MANILA, Philippines — Philippine President Rodrigo Duterte on Monday again suspended his decision to terminate a key defense pact with the United States, which he has asked to provide more aid and coronavirus vaccines in exchange for retaining the accord.
Foreign Secretary Teodoro Locsin Jr. said, without elaborating, that Duterte suspended the abrogation of the Visiting Forces Agreement for another six months to allow both sides to address his concerns. Terminating the pact would be a major blow to one of America’s oldest alliances in Asia.
Duterte’s administration notified the U.S. government in February last year that it intended to abrogate the 1998 agreement, which allows the entry of large numbers of American forces for joint combat training with Philippine troops and lays down the legal terms for their temporary stay.
The maneuvers involved thousands of American and Philippine military personnel in land, sea and air drills that often included live-fire exercises in pre-pandemic times.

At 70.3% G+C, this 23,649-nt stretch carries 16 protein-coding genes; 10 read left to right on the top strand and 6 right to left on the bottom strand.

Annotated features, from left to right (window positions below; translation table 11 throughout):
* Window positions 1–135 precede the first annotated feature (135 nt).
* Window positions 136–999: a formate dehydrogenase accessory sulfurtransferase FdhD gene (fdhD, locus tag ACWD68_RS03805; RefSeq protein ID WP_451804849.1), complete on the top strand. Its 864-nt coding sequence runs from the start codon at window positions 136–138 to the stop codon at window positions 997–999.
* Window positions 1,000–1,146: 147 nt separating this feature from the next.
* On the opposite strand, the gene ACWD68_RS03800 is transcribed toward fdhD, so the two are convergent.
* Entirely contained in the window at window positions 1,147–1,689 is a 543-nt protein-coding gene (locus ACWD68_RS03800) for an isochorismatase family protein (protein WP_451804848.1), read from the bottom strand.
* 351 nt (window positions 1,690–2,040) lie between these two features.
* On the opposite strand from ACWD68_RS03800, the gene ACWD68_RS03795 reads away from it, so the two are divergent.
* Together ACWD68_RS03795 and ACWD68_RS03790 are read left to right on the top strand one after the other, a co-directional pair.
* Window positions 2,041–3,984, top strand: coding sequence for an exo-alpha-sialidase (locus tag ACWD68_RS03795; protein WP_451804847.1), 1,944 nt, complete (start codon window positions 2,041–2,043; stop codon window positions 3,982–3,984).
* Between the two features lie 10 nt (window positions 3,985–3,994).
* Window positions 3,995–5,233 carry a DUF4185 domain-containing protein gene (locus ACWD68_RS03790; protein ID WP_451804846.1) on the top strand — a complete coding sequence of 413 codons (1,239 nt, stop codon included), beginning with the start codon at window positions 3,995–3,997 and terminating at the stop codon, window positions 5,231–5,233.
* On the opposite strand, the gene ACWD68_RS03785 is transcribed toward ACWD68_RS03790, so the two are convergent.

The pact’s termination would have taken effect after 180 days, but Duterte has repeatedly delayed the effectivity of his decision.
Defense Secretary Delfin Lorenzana welcomed the president’s decision, which he said would give the two governments more time to review the pact.
“Our bilateral cooperation with the U.S. is geared toward upholding our national interest and, to the extent necessary, to enhance the Philippines’ defense capability,” Lorenzana said.
Duterte said in February that if the U.S. wants to keep the agreement, “they have to pay.”
“It’s a shared responsibility, but your share of responsibility does not come free,” Duterte said then.
In December, he warned that he would proceed with the abrogation if the U.S. does not provide at least 20 million doses of vaccine.
“If they cannot deliver even a minimum of 20 million vaccine, they better get out. No vaccine, no stay here,” Duterte said.
Critics hit Duterte for the remarks, which Sen. Panfilo Lacson, who heads the Senate committee on national defense and generally supports Duterte, said “may have given the impression that the Philippines is a nation of extortionists.” Lacson said “one cannot put a price tag on the value” of the Visiting Forces Agreement.
Duterte has often lashed out at U.S. security policies while nurturing relations with China and Russia. But his foreign and defense secretaries have cited the importance of the U.S. alliance.
The U.S. military presence in the region has been seen as a counterbalance to China, which has aggressively asserted claims to vast areas of the disputed South China Sea despite a 2016 international arbitration ruling that invalidated their historic basis. China, the Philippines, Vietnam and three other governments have been locked in the territorial standoff for decades.